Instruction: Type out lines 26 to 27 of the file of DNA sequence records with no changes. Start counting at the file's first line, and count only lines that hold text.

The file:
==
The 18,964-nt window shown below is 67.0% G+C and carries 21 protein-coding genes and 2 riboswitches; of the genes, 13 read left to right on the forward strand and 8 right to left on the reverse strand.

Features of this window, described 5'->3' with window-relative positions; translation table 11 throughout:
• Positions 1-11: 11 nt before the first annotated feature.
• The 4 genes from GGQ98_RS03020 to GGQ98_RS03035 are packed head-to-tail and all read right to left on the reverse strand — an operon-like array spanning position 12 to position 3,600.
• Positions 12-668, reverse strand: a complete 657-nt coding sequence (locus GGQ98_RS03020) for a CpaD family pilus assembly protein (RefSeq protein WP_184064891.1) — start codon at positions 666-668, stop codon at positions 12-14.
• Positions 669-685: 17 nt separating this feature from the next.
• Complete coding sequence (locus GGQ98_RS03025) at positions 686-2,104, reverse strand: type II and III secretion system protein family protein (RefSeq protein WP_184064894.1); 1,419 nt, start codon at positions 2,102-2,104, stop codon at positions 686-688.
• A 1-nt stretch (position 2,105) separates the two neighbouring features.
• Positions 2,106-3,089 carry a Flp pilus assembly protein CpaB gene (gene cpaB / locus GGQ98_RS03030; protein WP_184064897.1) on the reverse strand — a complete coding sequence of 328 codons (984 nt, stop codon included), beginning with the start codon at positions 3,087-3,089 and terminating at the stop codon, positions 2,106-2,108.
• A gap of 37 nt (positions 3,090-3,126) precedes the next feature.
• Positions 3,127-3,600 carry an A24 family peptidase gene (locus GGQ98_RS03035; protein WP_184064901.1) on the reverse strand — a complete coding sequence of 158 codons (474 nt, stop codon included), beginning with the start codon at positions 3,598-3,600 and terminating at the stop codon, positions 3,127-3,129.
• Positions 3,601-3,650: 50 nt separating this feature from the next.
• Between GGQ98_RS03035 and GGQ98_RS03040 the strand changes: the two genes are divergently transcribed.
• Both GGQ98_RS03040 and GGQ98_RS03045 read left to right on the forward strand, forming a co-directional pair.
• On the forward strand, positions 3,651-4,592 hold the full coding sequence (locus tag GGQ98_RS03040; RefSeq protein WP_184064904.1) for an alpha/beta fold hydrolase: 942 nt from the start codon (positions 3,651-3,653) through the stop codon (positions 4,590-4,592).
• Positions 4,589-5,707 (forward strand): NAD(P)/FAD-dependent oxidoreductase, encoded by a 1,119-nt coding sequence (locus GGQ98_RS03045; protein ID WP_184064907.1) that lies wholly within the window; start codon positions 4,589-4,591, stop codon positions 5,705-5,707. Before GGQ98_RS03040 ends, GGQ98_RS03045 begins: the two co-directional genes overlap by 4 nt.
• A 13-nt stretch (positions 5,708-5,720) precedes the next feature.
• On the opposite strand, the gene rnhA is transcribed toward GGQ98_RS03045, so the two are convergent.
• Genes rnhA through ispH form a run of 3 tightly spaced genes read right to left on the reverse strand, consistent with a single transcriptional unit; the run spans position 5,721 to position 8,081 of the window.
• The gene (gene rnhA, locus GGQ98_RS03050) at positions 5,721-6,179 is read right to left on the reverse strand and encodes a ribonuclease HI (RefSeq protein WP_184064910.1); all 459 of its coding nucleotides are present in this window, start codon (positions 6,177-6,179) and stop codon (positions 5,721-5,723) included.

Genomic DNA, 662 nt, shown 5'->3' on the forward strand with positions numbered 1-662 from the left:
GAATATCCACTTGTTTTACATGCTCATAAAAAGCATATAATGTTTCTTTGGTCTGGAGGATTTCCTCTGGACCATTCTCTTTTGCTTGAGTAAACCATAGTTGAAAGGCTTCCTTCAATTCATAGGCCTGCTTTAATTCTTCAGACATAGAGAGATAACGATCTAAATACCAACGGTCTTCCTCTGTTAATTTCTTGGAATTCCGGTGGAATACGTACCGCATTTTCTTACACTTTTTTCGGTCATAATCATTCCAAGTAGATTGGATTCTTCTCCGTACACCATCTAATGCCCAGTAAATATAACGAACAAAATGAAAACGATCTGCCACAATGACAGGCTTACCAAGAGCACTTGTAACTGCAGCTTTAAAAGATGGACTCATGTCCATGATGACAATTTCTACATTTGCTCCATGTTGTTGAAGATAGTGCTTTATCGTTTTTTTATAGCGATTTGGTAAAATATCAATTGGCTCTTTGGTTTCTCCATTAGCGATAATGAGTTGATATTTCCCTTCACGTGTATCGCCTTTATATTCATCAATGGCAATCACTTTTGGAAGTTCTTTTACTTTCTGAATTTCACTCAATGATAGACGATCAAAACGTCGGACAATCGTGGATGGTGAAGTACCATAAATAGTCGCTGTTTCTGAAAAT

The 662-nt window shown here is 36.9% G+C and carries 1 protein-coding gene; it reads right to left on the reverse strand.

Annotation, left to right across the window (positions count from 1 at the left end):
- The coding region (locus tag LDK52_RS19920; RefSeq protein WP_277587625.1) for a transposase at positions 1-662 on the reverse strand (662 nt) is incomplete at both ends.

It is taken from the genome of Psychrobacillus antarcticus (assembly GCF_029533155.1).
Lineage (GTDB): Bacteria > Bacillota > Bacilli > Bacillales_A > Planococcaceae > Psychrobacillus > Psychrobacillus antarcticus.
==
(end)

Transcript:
It is taken from the genome of Psychrobacillus antarcticus (assembly GCF_029533155.1).
Lineage (GTDB): Bacteria > Bacillota > Bacilli > Bacillales_A > Planococcaceae > Psychrobacillus > Psychrobacillus antarcticus.